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1.
Front Immunol ; 12: 734279, 2021.
Article in English | MEDLINE | ID: covidwho-1686469

ABSTRACT

Newly emerging variants of coronavirus 2 (SARS-CoV-2) raise concerns about the spread of the disease, and with the rising case numbers, the Coronavirus disease 2019 (COVID-19) remains a challenging medical emergency towards the end of the year 2021. Swiftly developed novel vaccines aid in the prevention of the spread, and it seems that a specific cure will not be at hand soon. The prognosis of COVID-19 in patients with autoimmune/autoinflammatory rheumatic diseases (AIIRD) is more severe when compared to the otherwise healthy population, and vaccination is essential. Evidence for both the efficacy and safety of COVID-19 vaccination in AIIRD under immunosuppression is accumulating, but the effect of Interleukin-1 on vaccination in general and in AIIRD patients is rarely addressed in the current literature. In light of the current literature, it seems that the level of agreement on the timing of COVID-19 vaccination is moderate in patients using IL-1 blockers, and expert opinions may vary. Generally, it may be recommended that patients under IL-1 blockade can be vaccinated without interrupting the anti-cytokine therapy, especially in patients with ongoing high disease activity to avoid disease relapses. However, in selected cases, after balancing for disease activity and risk of relapses, vaccination may be given seven days after the drug levels have returned to baseline, especially for IL-1 blocking agents with long half-lives such as canakinumab and rilonacept. This may help to ensure an ideal vaccine response in the face of the possibility that AIIRD patients may develop a more pronounced and severe COVID-19 disease course.


Subject(s)
Antirheumatic Agents/adverse effects , COVID-19 Vaccines/immunology , COVID-19/prevention & control , Interleukin-1beta/antagonists & inhibitors , Rheumatic Diseases/drug therapy , SARS-CoV-2/immunology , Antibodies, Monoclonal, Humanized/adverse effects , Antibodies, Monoclonal, Humanized/therapeutic use , Antirheumatic Agents/therapeutic use , Autoimmune Diseases/drug therapy , Autoimmune Diseases/immunology , Humans , Immunosuppressive Agents/adverse effects , Immunosuppressive Agents/therapeutic use , Recombinant Fusion Proteins/adverse effects , Recombinant Fusion Proteins/therapeutic use , Rheumatic Diseases/immunology , Vaccination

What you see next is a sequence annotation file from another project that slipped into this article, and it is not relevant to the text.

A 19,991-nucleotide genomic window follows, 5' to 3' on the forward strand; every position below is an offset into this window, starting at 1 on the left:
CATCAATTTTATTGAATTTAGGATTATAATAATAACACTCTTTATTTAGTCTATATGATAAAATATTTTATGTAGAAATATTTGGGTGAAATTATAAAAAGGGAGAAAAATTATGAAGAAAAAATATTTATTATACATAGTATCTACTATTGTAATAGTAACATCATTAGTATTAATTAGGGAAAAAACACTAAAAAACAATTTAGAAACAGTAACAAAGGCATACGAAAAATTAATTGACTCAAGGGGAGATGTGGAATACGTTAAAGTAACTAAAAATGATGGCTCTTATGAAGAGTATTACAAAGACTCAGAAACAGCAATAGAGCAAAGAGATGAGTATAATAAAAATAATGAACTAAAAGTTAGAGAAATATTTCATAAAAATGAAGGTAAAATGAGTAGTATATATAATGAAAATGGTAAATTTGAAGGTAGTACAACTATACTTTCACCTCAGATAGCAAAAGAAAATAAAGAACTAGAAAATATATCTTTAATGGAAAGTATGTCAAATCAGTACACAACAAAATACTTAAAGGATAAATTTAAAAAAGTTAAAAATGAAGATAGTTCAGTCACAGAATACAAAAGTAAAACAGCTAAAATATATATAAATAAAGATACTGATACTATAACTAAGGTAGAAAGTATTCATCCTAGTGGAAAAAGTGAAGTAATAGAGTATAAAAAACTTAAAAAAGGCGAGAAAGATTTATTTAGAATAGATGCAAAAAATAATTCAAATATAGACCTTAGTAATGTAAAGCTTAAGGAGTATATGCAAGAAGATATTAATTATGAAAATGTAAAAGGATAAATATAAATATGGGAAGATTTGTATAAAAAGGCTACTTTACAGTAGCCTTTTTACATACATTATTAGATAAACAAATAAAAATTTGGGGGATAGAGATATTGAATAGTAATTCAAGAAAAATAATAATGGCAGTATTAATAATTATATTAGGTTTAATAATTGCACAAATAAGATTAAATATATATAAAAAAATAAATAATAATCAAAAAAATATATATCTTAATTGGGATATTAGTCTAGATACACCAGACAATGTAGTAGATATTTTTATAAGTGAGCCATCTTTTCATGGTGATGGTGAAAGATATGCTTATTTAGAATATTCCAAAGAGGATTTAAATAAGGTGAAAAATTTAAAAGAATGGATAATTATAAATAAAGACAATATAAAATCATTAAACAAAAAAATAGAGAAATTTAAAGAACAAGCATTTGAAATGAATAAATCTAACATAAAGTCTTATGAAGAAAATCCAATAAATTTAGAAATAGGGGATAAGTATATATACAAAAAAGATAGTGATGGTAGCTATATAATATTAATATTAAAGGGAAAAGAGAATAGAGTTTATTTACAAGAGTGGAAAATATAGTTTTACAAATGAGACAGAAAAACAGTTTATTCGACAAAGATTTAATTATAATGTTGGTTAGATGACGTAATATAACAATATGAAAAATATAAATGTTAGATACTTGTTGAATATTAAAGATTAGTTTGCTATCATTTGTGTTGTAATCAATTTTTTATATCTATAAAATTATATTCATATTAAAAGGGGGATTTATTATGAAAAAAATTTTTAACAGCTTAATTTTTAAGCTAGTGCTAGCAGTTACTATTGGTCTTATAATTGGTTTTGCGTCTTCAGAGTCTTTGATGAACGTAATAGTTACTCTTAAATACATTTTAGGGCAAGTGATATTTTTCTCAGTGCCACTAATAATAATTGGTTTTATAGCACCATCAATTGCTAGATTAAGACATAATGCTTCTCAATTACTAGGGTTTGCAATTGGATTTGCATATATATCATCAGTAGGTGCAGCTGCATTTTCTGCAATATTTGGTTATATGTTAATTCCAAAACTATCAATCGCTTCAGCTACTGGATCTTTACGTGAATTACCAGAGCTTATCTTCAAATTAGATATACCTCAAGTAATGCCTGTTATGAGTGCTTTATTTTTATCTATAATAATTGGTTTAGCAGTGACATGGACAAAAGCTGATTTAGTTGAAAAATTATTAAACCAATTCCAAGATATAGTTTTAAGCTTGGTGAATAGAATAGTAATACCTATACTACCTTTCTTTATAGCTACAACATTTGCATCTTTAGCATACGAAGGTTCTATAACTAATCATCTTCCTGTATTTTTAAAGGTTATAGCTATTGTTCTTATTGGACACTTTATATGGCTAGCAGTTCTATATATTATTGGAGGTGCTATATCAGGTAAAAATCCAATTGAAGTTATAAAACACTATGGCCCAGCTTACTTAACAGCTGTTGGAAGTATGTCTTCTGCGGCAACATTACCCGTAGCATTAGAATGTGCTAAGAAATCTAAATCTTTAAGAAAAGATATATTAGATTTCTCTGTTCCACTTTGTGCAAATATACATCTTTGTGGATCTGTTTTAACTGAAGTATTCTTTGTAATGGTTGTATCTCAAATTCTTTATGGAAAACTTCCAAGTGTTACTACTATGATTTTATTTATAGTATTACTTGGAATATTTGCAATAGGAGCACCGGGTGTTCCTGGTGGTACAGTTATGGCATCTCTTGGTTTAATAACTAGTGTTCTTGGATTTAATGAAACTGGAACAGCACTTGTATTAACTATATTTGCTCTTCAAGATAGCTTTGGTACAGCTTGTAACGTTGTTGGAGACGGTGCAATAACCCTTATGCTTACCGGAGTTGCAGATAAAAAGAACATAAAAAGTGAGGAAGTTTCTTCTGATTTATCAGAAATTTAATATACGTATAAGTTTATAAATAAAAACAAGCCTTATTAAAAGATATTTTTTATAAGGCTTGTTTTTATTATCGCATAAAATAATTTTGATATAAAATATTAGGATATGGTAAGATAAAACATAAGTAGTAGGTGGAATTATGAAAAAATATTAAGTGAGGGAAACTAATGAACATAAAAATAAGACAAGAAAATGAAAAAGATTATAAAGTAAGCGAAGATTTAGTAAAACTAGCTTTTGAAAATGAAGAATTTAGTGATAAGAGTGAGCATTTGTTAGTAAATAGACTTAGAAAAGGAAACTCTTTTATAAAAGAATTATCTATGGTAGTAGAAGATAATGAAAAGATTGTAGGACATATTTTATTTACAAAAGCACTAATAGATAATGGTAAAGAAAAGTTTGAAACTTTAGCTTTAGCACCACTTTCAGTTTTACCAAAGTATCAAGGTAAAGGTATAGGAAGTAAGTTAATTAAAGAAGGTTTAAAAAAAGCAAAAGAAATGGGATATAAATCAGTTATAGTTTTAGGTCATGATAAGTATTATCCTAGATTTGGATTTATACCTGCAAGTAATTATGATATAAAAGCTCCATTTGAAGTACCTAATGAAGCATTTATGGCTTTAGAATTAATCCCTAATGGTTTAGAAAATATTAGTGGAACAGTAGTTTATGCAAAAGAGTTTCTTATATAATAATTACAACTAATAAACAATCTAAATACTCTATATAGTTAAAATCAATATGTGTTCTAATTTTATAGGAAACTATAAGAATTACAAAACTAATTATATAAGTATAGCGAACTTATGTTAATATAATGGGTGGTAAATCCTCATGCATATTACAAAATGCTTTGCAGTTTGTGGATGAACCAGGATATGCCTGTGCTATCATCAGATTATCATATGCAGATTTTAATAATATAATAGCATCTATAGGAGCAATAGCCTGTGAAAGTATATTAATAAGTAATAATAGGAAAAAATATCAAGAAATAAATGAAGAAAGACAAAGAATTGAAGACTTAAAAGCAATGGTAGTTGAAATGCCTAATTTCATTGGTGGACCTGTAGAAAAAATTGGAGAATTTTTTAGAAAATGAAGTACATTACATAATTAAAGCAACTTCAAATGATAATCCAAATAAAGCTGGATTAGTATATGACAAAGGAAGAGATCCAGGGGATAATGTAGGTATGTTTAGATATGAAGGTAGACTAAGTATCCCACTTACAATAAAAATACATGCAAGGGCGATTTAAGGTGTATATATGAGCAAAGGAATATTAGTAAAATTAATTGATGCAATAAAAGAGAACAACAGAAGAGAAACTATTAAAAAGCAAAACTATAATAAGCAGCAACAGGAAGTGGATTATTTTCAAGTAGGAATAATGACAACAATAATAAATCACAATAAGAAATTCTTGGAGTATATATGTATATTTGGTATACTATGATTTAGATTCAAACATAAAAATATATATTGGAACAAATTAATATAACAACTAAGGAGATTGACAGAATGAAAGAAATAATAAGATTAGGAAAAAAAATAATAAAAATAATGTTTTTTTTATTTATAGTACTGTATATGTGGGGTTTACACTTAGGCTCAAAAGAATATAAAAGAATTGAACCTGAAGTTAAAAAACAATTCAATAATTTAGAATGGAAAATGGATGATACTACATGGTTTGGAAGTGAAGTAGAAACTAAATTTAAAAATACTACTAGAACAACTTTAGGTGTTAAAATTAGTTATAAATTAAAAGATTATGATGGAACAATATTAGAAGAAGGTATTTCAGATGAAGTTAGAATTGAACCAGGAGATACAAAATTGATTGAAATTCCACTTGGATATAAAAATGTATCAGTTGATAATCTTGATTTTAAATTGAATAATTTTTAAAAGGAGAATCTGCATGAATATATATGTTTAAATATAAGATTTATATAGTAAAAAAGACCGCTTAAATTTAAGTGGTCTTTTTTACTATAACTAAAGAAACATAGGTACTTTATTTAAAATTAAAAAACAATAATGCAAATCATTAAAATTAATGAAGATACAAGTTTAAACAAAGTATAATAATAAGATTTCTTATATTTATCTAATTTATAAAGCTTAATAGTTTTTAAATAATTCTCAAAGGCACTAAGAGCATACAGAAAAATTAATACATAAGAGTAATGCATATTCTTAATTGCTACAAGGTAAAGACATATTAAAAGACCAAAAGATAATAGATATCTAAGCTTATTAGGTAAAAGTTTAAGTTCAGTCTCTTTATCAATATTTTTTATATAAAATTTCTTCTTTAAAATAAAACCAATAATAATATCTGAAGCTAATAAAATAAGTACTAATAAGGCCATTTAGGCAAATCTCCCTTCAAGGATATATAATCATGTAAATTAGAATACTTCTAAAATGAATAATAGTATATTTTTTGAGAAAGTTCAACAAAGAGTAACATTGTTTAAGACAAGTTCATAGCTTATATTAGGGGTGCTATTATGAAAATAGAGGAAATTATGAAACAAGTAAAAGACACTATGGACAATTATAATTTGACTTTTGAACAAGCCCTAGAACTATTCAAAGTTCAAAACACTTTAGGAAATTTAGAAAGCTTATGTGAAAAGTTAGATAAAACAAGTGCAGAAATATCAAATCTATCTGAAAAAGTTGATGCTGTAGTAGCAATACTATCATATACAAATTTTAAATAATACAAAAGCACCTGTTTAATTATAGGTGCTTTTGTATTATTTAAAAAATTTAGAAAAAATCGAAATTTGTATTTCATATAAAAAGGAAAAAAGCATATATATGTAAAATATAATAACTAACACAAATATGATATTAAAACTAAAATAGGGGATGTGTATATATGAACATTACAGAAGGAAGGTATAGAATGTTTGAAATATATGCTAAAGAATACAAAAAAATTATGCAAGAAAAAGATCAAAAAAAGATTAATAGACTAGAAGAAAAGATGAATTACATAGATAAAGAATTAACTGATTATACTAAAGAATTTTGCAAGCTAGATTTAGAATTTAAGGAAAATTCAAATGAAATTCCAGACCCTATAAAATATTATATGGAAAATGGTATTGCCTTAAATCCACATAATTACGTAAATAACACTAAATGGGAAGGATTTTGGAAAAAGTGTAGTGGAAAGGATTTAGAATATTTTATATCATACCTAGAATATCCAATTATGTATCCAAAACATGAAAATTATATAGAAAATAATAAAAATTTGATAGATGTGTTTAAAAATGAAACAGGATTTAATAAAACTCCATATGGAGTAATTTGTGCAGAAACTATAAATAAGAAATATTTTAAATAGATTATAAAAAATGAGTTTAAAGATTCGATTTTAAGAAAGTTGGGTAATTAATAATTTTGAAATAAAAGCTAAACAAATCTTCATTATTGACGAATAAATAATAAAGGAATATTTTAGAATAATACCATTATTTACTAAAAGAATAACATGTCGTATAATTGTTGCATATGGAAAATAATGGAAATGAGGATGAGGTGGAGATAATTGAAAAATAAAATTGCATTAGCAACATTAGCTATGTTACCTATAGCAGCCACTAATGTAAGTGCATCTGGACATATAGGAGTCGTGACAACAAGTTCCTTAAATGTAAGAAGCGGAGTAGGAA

2.
Int J Immunopathol Pharmacol ; 35: 20587384211059675, 2021.
Article in English | MEDLINE | ID: covidwho-1582485

ABSTRACT

INTRODUCTION: The fully-human monoclonal anti-interleukin (IL)-1ß antibody canakinumab may inhibit the production of inflammatory mediators in patients with coronavirus disease 2019 (COVID-19) and the hyperinflammatory response potentially leading to acute respiratory distress syndrome. OBJECTIVES: The goal of our retrospective, observational analysis was to evaluate the safety and efficacy of subcutaneous (s.c.) canakinumab in combination with our standard of care (SOC) treatment of selected patients with COVID-19 with respiratory failure and elevated reactive pro-inflammatory markers. METHODS: Eight participants received two doses of s.c. canakinumab 150 mg (or 2 mg/kg for participants weighing ≤40 kg) in addition to SOC. 12 patients received only SOC treatment. RESULTS: Canakinumab treatment reduced the need for mechanical ventilation and reduced proinflammatory markers, resulting in an amelioration of the final outcome, with respect to the control group who received SOC alone. The treatment was safe and well tolerated; no adverse events were reported. CONCLUSION: The use of canakinumab (300 mg, s.c.) in the early stage of COVID-19 with mild-to-moderate respiratory failure was superior to SOC at preventing clinical deterioration and may warrant further investigation as a treatment option for patients with COVID-19 who experience a hyperinflammatory response in the early stage of the disease.


Subject(s)
Antibodies, Monoclonal, Humanized , COVID-19 , Interleukin-1beta , Respiration, Artificial , Antibodies, Monoclonal, Humanized/administration & dosage , Antibodies, Monoclonal, Humanized/adverse effects , Antibodies, Monoclonal, Humanized/immunology , Biomarkers/blood , COVID-19/complications , COVID-19/epidemiology , COVID-19/immunology , COVID-19/therapy , Dose-Response Relationship, Drug , Female , Humans , Inflammation Mediators/blood , Interleukin-1beta/antagonists & inhibitors , Interleukin-1beta/immunology , Italy/epidemiology , Male , Middle Aged , Monitoring, Immunologic/methods , Outcome and Process Assessment, Health Care , Patient Selection , Respiration, Artificial/methods , Respiration, Artificial/statistics & numerical data , Retrospective Studies , SARS-CoV-2 , Time-to-Treatment
3.
Med Sci Monit ; 27: e934365, 2021 Nov 19.
Article in English | MEDLINE | ID: covidwho-1527017

ABSTRACT